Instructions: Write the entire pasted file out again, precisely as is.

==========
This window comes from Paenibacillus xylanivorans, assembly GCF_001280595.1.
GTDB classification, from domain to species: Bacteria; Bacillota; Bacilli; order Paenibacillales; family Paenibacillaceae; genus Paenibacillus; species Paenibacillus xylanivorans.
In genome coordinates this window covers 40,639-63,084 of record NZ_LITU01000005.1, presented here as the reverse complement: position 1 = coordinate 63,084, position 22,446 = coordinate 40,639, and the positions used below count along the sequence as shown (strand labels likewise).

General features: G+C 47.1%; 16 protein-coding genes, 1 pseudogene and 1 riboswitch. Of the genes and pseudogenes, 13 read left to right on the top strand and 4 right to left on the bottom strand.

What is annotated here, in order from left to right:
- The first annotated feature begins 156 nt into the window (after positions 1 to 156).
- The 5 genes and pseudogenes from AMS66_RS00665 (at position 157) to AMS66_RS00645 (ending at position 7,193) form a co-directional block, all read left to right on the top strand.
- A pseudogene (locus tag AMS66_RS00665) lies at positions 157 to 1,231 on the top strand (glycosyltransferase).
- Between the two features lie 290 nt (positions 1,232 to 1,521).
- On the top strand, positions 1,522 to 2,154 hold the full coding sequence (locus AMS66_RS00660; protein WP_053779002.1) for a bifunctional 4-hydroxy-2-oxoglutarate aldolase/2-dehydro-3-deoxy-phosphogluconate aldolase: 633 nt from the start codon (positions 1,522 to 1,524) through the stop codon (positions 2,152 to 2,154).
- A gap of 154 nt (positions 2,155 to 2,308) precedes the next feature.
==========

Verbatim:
This window comes from Paenibacillus xylanivorans, assembly GCF_001280595.1.
GTDB classification, from domain to species: Bacteria; Bacillota; Bacilli; order Paenibacillales; family Paenibacillaceae; genus Paenibacillus; species Paenibacillus xylanivorans.
In genome coordinates this window covers 40,639-63,084 of record NZ_LITU01000005.1, presented here as the reverse complement: position 1 = coordinate 63,084, position 22,446 = coordinate 40,639, and the positions used below count along the sequence as shown (strand labels likewise).

General features: G+C 47.1%; 16 protein-coding genes, 1 pseudogene and 1 riboswitch. Of the genes and pseudogenes, 13 read left to right on the top strand and 4 right to left on the bottom strand.

What is annotated here, in order from left to right:
- The first annotated feature begins 156 nt into the window (after positions 1 to 156).
- The 5 genes and pseudogenes from AMS66_RS00665 (at position 157) to AMS66_RS00645 (ending at position 7,193) form a co-directional block, all read left to right on the top strand.
- A pseudogene (locus tag AMS66_RS00665) lies at positions 157 to 1,231 on the top strand (glycosyltransferase).
- Between the two features lie 290 nt (positions 1,232 to 1,521).
- On the top strand, positions 1,522 to 2,154 hold the full coding sequence (locus AMS66_RS00660; protein WP_053779002.1) for a bifunctional 4-hydroxy-2-oxoglutarate aldolase/2-dehydro-3-deoxy-phosphogluconate aldolase: 633 nt from the start codon (positions 1,522 to 1,524) through the stop codon (positions 2,152 to 2,154).
- A gap of 154 nt (positions 2,155 to 2,308) precedes the next feature.